very low. However, if fire does take place, large volumes of gaseous fission products may be
released. It is necessary to have a cleanup plant through which these products can be passed
to remove radioactive iodine which is the major hazard.
It is essential to monitor the loss of carbon-dioxide from the reactor to ensure that this
loss does not exceed about 1 ton per day. It is necessary to check the concentration of carbon
dioxide in the atmosphere near the reactor. Proper precautions against toxic and radiological
hazards are necessary, especially during scheduled blowing down operation.
At most of the nuclear power stations, the liquid effluents are discharged after
filtration, pH adjustment and dilution by mixing with the discharged cooling water. However,
at some stations it may be necessary to remove the radioactivity from the liquid effluents by
ion – exchange process. Proper records are maintained for all potentially radioactive liquids
discharged from the plant. These records should indicate the quantities of such effluents
discharged. The samples of discharge are also kept so that these samples may be checked by
Government agencies.
It is necessary to take special precautions regarding leakage of radioactive liquid
effluents to ground. These precautions include double containment of drains and design of
concrete storage tanks.
The solid wastes like rejected control rods, pieces of fuel cans etc. have to be
stored in shielded concrete vaults. It is essential to separate chemically incompatible and
combustible materials. The most highly radioactive solid wastes are irradiated fuel elements.
These waste elements are stored under water or air cooled shielded area for about 100 days so
that radioactivity may decay to a sufficiently low level. The spent fuel storage chambers have
capacities to cool, shield and store such materials for many years. After this time, these
wastes are disposed to underground places. Vacated coal mines are also used for this
disposal.
5.19 SHIELDING
Adequate shielding has to be provided to guard personnel and delicate instruments from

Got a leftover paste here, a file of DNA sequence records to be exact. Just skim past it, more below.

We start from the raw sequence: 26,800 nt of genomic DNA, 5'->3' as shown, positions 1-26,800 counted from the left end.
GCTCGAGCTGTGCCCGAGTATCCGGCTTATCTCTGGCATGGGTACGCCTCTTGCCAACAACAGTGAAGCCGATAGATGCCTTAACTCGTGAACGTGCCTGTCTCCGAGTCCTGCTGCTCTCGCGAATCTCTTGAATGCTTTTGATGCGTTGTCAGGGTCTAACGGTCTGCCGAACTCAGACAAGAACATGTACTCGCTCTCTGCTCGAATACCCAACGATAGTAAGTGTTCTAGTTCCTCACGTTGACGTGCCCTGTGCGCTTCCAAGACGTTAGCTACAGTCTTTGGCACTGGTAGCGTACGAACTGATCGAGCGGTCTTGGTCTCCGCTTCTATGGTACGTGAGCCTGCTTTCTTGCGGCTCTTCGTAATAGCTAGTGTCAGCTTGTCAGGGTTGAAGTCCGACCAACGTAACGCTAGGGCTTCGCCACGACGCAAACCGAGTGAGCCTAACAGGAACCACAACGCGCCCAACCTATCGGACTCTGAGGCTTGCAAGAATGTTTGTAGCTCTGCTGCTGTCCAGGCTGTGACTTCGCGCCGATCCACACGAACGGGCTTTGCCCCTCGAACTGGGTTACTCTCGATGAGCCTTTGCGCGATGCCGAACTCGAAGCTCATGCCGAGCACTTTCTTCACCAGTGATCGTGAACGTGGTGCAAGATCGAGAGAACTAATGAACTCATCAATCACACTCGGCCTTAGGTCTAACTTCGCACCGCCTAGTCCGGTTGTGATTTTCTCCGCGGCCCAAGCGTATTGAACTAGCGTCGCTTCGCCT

radioactive wastes. The various materials used for shielding are:
(a) Lead: It is a common shielding material, has high density (11.3 gm/cm3) and is
invariably used due to its low cost.
(b) Concrete: Its density is 2.4 gm/cm3 and is less efficient than lead.
(c) Steel: Its density is 7.8 gm/ cm3. It is not an efficient shielding material but has good
structural properties. It is sometimes used as attenuating shield.
(d) Cadmium: Its density is 8.65 gm/ cm3. It can absorb slow neutrons by a nuclear reaction.
The effectiveness of a shielding material depends mostly on the density of the material.
No single material is effective in shielding against all types of radioactive radiations. A
material containing hydrogen i.e. water or polythene is used to slow down fast neutrons,
boron or steel is used to absorb thermal neutrons. A heavy material like lead is needed to act
as a thermal shield and to absorb gamma rays.
In nuclear power reactors a thermal shield of several cms thick steel surrounded by
about 3m thick concrete is used. Water, in concrete, slows down fast neutrons. Iron, barium
or steel turnings are mixed in concrete to attenuate gamma rays and absorb thermal neutrons.
Review Questions and Previous Year University Questions
Ques 1: What factors are taken into account while selecting the site for a nuclear power
plant? (June – 2008, Dec – 2013)
Ques 2: Draw the schematic diagram of nuclear power station and discuss its operation.
(June – 2008, June – 2010)
Ques 3: Draw a neat diagram of liquid metal cooled reactor and explain it. Give its
advantages and disadvantages. (June – 2008, June – 2012, June – 2011)
Ques 4: What are the merits and demerits of nuclear power plant?
(June – 2009, Jan – 2013, Dec – 2013, Dec – 2011)
Ques 5: Draw a neat diagram of pressurized water reactor and explain its advantages and
disadvantages. (June – 2009, June – 2012)
Ques 6: What is breeding? With a neat diagram, explain the construction and principle of
operation of fast breeder reactor. (June – 2009, Dec – 2011, June – 2012, 2010)
Ques 7: List out the advantages and disadvantages of nuclear power plant. (Dec – 2008)
Ques 8: Discuss some of the safety measures incorporated for nuclear power plant.
(Dec – 2008, 2010)
Ques 9: Explain the necessity of providing shielding in nuclear reactors.
(Dec – 2008, June – 2012, 2010)
Ques 10: Enumerate and explain essential components of nuclear reactor with diagram.
(Dec – 2009, 2011, Dec – 2013)
Ques 11: Describe the construction and working of pressurized water reactor. What are its
advantages and disadvantages? (Dec – 2009)
Ques 12: Explain the method of nuclear waste disposal. (Dec – 2009)
Ques 13: What are the nuclear fuels? Classify the nuclear reactors. (Dec – 2010)
Ques 14: Explain the functions of the following in a nuclear reactor:
(Dec – 2010, Jan – 2013)
a. Control Rod
b. Moderator
c. Reflector
d. Biological Shield
e. Cladding and structure materials
Ques 15: Write a brief note on safety measured to be taken while disposing the nuclear waste
material. Also explain the various methods of nuclear waste disposal.
Ques 16: Explain with a neat sketch the main parts of a nuclear power plant. (Dec – 2014)
Ques 17: List out limitations of a nuclear power plant. (Dec – 2014)
Ques 18: Write a note on the safety precautions to be taken in a nuclear power plant.
(Dec – 2014)
Ques 19: With a neat sketch, explain the working of boiling water reactor. (June – 2011)
Ques 20: List the adverse effects of fossil fuels. (Dec – 2011)